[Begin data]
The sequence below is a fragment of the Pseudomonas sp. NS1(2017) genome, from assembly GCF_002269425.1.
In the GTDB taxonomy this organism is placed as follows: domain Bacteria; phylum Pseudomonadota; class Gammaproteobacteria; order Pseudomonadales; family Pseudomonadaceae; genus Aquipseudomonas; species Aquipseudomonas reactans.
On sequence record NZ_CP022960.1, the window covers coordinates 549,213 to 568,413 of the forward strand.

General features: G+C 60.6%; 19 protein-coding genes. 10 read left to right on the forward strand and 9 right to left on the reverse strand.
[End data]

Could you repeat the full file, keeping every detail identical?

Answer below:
The sequence below is a fragment of the Pseudomonas sp. NS1(2017) genome, from assembly GCF_002269425.1.
In the GTDB taxonomy this organism is placed as follows: domain Bacteria; phylum Pseudomonadota; class Gammaproteobacteria; order Pseudomonadales; family Pseudomonadaceae; genus Aquipseudomonas; species Aquipseudomonas reactans.
On sequence record NZ_CP022960.1, the window covers coordinates 549,213 to 568,413 of the forward strand.

General features: G+C 60.6%; 19 protein-coding genes. 10 read left to right on the forward strand and 9 right to left on the reverse strand.